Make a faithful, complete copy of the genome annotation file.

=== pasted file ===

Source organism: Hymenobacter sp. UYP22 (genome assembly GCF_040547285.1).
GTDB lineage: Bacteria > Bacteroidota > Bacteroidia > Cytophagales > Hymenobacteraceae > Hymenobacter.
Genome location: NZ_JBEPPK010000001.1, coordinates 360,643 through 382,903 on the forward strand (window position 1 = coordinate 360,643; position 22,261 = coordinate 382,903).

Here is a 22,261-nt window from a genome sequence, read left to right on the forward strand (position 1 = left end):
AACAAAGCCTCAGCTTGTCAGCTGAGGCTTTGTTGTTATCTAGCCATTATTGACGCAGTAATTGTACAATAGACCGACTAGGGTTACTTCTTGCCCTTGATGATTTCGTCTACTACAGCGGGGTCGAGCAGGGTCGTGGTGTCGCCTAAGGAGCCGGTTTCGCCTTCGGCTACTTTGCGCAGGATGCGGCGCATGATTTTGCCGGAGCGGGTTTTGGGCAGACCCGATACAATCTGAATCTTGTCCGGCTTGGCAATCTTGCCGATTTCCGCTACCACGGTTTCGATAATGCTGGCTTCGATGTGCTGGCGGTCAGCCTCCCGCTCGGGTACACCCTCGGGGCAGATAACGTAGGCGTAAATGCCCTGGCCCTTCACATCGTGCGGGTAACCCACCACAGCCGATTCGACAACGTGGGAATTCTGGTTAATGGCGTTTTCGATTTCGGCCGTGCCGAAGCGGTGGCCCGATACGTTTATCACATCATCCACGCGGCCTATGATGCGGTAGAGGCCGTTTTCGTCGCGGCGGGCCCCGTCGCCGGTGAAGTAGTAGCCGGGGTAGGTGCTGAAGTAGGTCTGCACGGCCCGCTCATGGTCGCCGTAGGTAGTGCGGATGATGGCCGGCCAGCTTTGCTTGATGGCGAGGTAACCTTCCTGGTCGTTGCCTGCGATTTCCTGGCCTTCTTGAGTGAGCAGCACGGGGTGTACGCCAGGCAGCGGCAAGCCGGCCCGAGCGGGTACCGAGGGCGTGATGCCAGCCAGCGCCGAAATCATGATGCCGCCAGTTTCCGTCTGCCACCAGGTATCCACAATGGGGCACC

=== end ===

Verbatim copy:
Source organism: Hymenobacter sp. UYP22 (genome assembly GCF_040547285.1).
GTDB lineage: Bacteria > Bacteroidota > Bacteroidia > Cytophagales > Hymenobacteraceae > Hymenobacter.
Genome location: NZ_JBEPPK010000001.1, coordinates 360,643 through 382,903 on the forward strand (window position 1 = coordinate 360,643; position 22,261 = coordinate 382,903).

Here is a 22,261-nt window from a genome sequence, read left to right on the forward strand (position 1 = left end):
AACAAAGCCTCAGCTTGTCAGCTGAGGCTTTGTTGTTATCTAGCCATTATTGACGCAGTAATTGTACAATAGACCGACTAGGGTTACTTCTTGCCCTTGATGATTTCGTCTACTACAGCGGGGTCGAGCAGGGTCGTGGTGTCGCCTAAGGAGCCGGTTTCGCCTTCGGCTACTTTGCGCAGGATGCGGCGCATGATTTTGCCGGAGCGGGTTTTGGGCAGACCCGATACAATCTGAATCTTGTCCGGCTTGGCAATCTTGCCGATTTCCGCTACCACGGTTTCGATAATGCTGGCTTCGATGTGCTGGCGGTCAGCCTCCCGCTCGGGTACACCCTCGGGGCAGATAACGTAGGCGTAAATGCCCTGGCCCTTCACATCGTGCGGGTAACCCACCACAGCCGATTCGACAACGTGGGAATTCTGGTTAATGGCGTTTTCGATTTCGGCCGTGCCGAAGCGGTGGCCCGATACGTTTATCACATCATCCACGCGGCCTATGATGCGGTAGAGGCCGTTTTCGTCGCGGCGGGCCCCGTCGCCGGTGAAGTAGTAGCCGGGGTAGGTGCTGAAGTAGGTCTGCACGGCCCGCTCATGGTCGCCGTAGGTAGTGCGGATGATGGCCGGCCAGCTTTGCTTGATGGCGAGGTAACCTTCCTGGTCGTTGCCTGCGATTTCCTGGCCTTCTTGAGTGAGCAGCACGGGGTGTACGCCAGGCAGCGGCAAGCCGGCCCGAGCGGGTACCGAGGGCGTGATGCCAGCCAGCGCCGAAATCATGATGCCGCCAGTTTCCGTCTGCCACCAGGTATCCACAATGGGGCACC